Figure 3.

Recanalization of occlusive PVT compared across anticoagulants. The Kaplan-Meier curves depicted in the top panel demonstrate recanalization rates across anticoagulants, with all DOACs aggregated into a single group. The Kaplan-Meier curves depicted in the bottom panel demonstrate recanalization rates across anticoagulants, with each DOAC shown individually.

Figure 3.

Recanalization of occlusive PVT compared across anticoagulants. The Kaplan-Meier curves depicted in the top panel demonstrate recanalization rates across anticoagulants, with all DOACs aggregated into a single group. The Kaplan-Meier curves depicted in the bottom panel demonstrate recanalization rates across anticoagulants, with each DOAC shown individually.

Findings regarding cavernous transformation of the PV, a radiographic surrogate for transformation from acute to chronic PVT, are shown in Figure 4. Cavernous transformation rate was lower among those patients who received AC (27%) than among those who did not (54%) (P = .0057). Although the DOACs were associated with lower absolute rates of cavernous transformation relative to enoxaparin and warfarin, these HRs did not attain statistical significance (as cavernous transformation was a relatively rare outcome, particularly among patients on DOACs; Table 3).

Figure 4.

Cavernous transformation of the PV compared across anticoagulants. The Kaplan-Meier curves depicted in the top panel demonstrate cavernous transformation rates across anticoagulants with all DOACs aggregated into a single group. The Kaplan-Meier curves depicted in the bottom panel demonstrate cavernous transformation rates across anticoagulants, with each DOAC shown individually.

Figure 4.

Cavernous transformation of the PV compared across anticoagulants. The Kaplan-Meier curves depicted in the top panel demonstrate cavernous transformation rates across anticoagulants with all DOACs aggregated into a single group. The Kaplan-Meier curves depicted in the bottom panel demonstrate cavernous transformation rates across anticoagulants, with each DOAC shown individually.

Development of cPHS (defined as varices found on EGD or new ascites requiring diuretics) occurred in 19% of patients who received AC and 53% of patients who did not receive AC (P < .0001; Figure 5). Although there was a trend toward less cPHS among those receiving DOACs compared with those receiving enoxaparin or warfarin (DOACs 8/93 = 9%, enoxaparin 13/70 = 19%, warfarin 31/108 = 29%), these difference were not statistically significant on multivariable analysis (Table 3).

Figure 5.

Development of cPHS compared across anticoagulants. The Kaplan-Meier curves depicted in the top panel demonstrate rates of development of cPHS across anticoagulants with all DOACs aggregated into a single group. The Kaplan-Meier curves depicted in the bottom panel demonstrate rates of development of cPHS across anticoagulants, with each DOAC shown individually.

Figure 5.

Development of cPHS compared across anticoagulants. The Kaplan-Meier curves depicted in the top panel demonstrate rates of development of cPHS across anticoagulants with all DOACs aggregated into a single group. The Kaplan-Meier curves depicted in the bottom panel demonstrate rates of development of cPHS across anticoagulants, with each DOAC shown individually.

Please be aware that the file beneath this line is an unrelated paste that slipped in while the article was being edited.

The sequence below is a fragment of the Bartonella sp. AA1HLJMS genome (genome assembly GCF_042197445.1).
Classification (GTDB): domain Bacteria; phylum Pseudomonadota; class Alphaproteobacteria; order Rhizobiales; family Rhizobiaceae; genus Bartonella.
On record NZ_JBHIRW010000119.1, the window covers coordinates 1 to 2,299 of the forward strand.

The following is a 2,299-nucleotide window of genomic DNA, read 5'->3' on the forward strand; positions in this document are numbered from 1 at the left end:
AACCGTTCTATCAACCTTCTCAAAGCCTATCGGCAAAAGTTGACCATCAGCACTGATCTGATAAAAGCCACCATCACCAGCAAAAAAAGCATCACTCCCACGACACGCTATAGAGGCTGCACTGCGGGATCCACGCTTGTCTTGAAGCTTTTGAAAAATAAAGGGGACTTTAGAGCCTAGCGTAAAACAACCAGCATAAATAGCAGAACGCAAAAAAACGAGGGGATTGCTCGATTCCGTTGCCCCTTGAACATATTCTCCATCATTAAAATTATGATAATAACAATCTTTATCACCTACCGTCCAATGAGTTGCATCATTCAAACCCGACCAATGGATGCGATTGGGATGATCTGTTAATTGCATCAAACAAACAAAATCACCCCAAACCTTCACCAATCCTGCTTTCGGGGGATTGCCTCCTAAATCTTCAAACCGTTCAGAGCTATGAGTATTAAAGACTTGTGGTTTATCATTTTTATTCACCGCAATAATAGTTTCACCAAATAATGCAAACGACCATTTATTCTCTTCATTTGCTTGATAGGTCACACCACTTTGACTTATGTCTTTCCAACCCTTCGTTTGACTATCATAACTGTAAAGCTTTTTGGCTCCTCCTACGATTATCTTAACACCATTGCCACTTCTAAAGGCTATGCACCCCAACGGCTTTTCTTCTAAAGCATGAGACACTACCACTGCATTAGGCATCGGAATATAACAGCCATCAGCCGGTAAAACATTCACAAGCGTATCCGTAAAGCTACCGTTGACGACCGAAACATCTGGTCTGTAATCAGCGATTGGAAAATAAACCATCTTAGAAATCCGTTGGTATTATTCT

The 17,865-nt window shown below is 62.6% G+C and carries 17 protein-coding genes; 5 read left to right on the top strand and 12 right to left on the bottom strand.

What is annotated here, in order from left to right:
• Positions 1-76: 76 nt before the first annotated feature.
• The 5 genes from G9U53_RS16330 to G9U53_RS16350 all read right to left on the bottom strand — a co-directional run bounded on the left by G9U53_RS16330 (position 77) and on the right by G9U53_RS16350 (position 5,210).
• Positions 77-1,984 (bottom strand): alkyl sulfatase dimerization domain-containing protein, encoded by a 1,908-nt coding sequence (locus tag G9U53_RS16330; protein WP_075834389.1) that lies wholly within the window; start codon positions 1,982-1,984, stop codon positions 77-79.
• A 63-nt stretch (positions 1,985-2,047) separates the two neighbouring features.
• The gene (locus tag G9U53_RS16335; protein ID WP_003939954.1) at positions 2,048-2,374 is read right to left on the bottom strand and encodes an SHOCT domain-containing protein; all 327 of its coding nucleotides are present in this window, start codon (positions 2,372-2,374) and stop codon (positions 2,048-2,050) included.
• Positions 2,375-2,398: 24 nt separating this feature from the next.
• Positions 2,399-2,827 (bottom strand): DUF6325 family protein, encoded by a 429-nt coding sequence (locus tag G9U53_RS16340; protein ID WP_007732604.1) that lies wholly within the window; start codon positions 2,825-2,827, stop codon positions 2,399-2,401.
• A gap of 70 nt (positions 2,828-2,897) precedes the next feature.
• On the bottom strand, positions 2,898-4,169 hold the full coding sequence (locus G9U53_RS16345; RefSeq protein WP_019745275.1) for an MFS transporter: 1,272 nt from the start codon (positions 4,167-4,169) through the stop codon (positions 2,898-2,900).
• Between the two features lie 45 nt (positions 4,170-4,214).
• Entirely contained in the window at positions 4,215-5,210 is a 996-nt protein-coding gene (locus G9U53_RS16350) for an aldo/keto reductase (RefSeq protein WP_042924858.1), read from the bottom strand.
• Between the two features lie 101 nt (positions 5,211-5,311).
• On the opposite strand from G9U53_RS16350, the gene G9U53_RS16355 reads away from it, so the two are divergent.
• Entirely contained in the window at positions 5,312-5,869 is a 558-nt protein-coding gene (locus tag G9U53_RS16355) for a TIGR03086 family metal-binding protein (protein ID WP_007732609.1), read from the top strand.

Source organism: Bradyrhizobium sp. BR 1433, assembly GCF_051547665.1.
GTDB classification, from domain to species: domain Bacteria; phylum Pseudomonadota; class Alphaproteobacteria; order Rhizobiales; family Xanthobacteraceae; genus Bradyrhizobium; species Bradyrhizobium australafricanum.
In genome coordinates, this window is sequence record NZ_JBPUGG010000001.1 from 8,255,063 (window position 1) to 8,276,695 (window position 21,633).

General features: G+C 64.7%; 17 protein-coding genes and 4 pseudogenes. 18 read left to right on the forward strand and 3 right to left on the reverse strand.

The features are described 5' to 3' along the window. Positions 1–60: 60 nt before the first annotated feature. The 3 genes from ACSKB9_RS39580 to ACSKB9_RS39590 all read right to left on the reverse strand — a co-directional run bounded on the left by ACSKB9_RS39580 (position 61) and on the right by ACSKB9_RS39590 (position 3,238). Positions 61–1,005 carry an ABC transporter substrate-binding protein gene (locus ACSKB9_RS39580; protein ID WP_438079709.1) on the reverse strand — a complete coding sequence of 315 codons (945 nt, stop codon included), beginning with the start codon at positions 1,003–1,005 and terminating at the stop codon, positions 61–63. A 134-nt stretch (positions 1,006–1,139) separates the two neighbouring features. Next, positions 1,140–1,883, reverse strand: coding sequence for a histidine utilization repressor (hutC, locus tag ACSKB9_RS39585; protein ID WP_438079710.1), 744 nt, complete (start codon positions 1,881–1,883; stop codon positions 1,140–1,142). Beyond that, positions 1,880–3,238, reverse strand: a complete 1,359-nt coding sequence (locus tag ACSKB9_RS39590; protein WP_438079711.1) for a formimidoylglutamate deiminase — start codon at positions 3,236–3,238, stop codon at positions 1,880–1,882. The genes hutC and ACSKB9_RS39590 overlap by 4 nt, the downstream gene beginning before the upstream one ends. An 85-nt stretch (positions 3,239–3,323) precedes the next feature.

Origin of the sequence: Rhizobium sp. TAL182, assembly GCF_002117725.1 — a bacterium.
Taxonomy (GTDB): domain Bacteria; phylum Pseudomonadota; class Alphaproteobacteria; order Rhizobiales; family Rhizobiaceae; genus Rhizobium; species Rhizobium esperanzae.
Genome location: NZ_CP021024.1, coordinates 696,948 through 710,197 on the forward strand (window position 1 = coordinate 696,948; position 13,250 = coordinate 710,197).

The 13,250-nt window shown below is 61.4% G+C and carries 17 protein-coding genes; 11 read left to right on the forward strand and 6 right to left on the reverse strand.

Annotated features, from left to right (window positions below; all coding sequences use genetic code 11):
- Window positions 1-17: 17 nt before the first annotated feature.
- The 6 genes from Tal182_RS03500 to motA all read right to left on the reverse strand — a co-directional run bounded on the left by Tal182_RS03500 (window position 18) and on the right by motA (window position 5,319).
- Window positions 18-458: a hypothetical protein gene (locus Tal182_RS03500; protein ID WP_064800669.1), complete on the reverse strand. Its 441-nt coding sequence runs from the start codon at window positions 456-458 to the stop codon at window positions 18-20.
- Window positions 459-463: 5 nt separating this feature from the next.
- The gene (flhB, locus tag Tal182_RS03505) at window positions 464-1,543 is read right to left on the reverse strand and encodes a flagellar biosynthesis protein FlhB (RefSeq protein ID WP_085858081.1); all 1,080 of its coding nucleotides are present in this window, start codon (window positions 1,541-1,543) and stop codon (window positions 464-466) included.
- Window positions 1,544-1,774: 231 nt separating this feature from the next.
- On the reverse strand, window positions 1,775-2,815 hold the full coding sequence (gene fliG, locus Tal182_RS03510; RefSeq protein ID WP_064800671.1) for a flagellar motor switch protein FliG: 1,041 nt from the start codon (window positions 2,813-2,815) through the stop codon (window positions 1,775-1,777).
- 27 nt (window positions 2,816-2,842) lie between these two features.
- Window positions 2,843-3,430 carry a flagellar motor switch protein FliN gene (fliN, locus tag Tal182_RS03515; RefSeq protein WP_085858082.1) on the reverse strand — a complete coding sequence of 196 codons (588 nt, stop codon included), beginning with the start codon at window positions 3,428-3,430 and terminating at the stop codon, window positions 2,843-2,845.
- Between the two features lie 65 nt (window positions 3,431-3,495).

Recurrence of SVT was rare in this cohort, occurring in only 9/330 (2.7%) of patients. Recurrence was not found to be associated with any particular variable, including type of AC. As an aggregate group, DOACs were associated with a lower risk for major bleeding relative to warfarin (HR DOACs:warfarin 0.20, 95% CI, 0.05-0.86; P = .0307; Figure 6). However, when each DOAC was considered individually, there were no significant differences in major bleeding rates across anticoagulants. Twelve patients (3.6%) died during follow-up and mortality did not significantly differ across groups. Three of these deaths were related to PVT. In 1 of these instances recurrent portomesenteric thrombosis prompted subsequent gut ischemia resulting in fatal septic shock (this patient had been on enoxaparin). In the second, a patient who developed portal hypertension after unresolved PVT suffered a fatal variceal bleed (this patient had never been anticoagulated). The third died due to complications of liver failure, the result of noncirrhotic portal hypertension arising due to unresolved PVT (this patient had previously received warfarin). Of note, this study excluded all patients with less than 3 months follow-up, and thus patients who may have died of acute complications of their initial PVT would not have been included. Patients who received thrombectomy or thrombolysis were also excluded from this study, thus we have no data regarding this group. Twenty-four of the 104 patients (23%) who developed cPHS went on to receive a transjugular intrahepatic portosystemic shunt (TIPS). The frequency of TIPS did not differ significantly among groups.

Figure 6.

Major (World Health Organization grade 3 or 4) bleeding events compared across anticoagulants. The Kaplan-Meier curves depicted in the top panel demonstrate rates of major bleeding events across anticoagulants with all DOACs aggregated into a single group. The Kaplan-Meier curves depicted in the bottom panel demonstrate rates of major bleeding events across anticoagulants, with each DOAC shown individually.

Figure 6.

Major (World Health Organization grade 3 or 4) bleeding events compared across anticoagulants. The Kaplan-Meier curves depicted in the top panel demonstrate rates of major bleeding events across anticoagulants with all DOACs aggregated into a single group. The Kaplan-Meier curves depicted in the bottom panel demonstrate rates of major bleeding events across anticoagulants, with each DOAC shown individually.